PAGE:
Set years ago in the era of the Joseon Dynasty, the story follows a young police officer named Namsoon (Ha Ji-won) who, along with her fellow officers, discovers a counterfeit ring ... See full summary »
In this second installment of the Whispering Corridors series, a young girl finds a strange diary, capable of arousing hallucinations, kept by two of her senior fellow-students who seem to have an unusually close bond.
Two clowns living in Korea's Chosun Dynasty get arrested for staging a play that satirizes the king. They are dragged to the palace and threatened with execution but are given a chance to save their lives if they can make the king laugh.
"As One" is the cinematic retelling of the first ever post-war Unified Korea sports team, hastily formed to participate in the 41st World Table Tennis Championships in 1991. Following the ... See full summary »
Lee Jeok-yo is a 70ish year old man who is a respected poet. He cares fondly for his 30ish year old disciple Seo Ji-woo. The world of these two men are shaken when 17-year-old high school ... See full summary »
A guy with a talent for cards makes his way into the dangerous world of underground gambling in this crime thriller from South Korea. Go-ni (Jo Seung-woo) is a small-town guy with a big ... See full summary »
Set years ago in the era of the Joseon Dynasty, the story follows a young police officer named Namsoon (Ha Ji-won) who, along with her fellow officers, discovers a counterfeit ring operating out of the area they've been assigned to protect. However, as the criminals aren't just printing up their own money, they also plan to use it to topple the economy and take down the government. As her investigative work continues, Namsoon soon makes the acquaintance of a young man known only as Sad Eyes (Gang Dong-won), for the way that he looks out at you from underneath his hair - he doesn't say much, but he's got that look and that's all it takes to pique Namsoon's interest in him, even if she shouldn't be thinking those thoughts about someone she might have to toss in jail. Of course, Namsoon can't deny her feelings even if the object of her affection belongs behind bars, and it's not long before she's starting to act on her emotions. Written by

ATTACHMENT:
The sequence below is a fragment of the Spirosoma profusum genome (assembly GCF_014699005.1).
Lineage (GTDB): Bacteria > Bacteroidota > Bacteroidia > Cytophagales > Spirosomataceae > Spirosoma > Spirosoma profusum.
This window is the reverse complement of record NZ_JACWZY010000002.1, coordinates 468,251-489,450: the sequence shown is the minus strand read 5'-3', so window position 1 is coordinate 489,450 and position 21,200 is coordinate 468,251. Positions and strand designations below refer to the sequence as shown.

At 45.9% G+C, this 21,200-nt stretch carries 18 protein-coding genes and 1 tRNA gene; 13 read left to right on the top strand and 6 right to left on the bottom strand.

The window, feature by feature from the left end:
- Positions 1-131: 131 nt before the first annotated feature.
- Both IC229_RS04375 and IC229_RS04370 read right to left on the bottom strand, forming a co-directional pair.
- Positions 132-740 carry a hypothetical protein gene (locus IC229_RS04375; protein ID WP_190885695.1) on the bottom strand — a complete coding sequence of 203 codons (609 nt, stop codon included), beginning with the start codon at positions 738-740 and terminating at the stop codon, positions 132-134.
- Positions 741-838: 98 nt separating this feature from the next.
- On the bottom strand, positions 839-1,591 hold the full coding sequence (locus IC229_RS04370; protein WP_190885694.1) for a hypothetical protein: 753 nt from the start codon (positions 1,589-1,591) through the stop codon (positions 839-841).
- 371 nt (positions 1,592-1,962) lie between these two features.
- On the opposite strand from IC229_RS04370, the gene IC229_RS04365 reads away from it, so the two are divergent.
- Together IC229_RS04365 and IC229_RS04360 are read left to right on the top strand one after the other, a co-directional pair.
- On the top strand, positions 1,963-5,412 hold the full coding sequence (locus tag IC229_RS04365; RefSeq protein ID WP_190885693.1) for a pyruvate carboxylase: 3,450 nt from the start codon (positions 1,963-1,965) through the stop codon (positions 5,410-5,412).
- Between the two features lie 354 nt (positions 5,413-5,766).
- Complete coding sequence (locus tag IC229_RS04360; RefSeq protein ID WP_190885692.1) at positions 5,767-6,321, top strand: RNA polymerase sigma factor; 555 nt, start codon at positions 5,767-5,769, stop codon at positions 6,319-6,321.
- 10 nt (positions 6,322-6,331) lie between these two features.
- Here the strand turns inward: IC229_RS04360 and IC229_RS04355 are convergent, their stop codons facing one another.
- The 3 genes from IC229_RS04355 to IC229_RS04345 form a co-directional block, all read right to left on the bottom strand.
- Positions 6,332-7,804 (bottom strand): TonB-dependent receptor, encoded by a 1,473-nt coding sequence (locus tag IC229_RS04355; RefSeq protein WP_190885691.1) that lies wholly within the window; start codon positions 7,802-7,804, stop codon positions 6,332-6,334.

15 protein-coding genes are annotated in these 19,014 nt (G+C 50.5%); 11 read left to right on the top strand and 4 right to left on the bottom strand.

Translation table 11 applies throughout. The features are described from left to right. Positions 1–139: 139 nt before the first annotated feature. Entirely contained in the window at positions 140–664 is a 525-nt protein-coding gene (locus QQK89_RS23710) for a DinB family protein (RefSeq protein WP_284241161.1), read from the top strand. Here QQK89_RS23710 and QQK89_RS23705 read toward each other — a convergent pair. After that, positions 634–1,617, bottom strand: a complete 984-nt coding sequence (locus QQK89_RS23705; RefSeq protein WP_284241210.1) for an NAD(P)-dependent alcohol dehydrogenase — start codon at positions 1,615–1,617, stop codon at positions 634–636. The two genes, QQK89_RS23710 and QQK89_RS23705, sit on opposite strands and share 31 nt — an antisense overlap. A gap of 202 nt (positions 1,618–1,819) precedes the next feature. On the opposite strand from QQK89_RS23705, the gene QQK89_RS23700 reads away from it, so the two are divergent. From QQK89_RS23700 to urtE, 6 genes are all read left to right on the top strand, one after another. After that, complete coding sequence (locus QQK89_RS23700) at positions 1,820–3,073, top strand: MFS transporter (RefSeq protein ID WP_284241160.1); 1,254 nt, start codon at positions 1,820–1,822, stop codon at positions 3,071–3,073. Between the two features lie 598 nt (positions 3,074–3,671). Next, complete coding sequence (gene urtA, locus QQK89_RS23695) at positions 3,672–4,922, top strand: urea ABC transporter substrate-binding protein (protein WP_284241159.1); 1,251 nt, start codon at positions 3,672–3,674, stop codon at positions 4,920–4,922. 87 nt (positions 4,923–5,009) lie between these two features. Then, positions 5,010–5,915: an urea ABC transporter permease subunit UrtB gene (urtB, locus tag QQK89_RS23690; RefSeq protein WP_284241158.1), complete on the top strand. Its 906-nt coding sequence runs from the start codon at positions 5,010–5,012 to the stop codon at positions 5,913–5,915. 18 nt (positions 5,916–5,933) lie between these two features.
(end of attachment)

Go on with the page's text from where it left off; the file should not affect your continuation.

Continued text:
I don't know how many of the reviewers of this movie realize just how difficult some of the visual effects the director managed to pull off really are. I'm currently an art student and I've helped in the filming of more than a few movies in my life and I've seen more movies than most people have even heard of and yet this movie has stood near the top of the list of my favorite films since I saw it. Now maybe I'm biased because this movie has more emotion depicted in one scene of swordplay than movies like the Notebook. If you missed it the first time through you were obviously reading a book by its cover because its story is told through expressions and movements of the characters not through the traditional blunt, in your face talking which can sometimes neglect the need for visuals in a movie. Half the movies that have come out in the past five years wouldn't be worth a damn except for their dialog. They would be better as books on tape. This movie is all about the visuals and how they blend with an amazing score. Very few directors can pull off emotions through pure visual splendor and music. How this has a barely above a five rating is disgusting. I recommend this movie to anyone. They say the plot is thin but if your just basing that off the dialog you've missed three quarters of the story. Watch the actors body language and how the music builds upon it.
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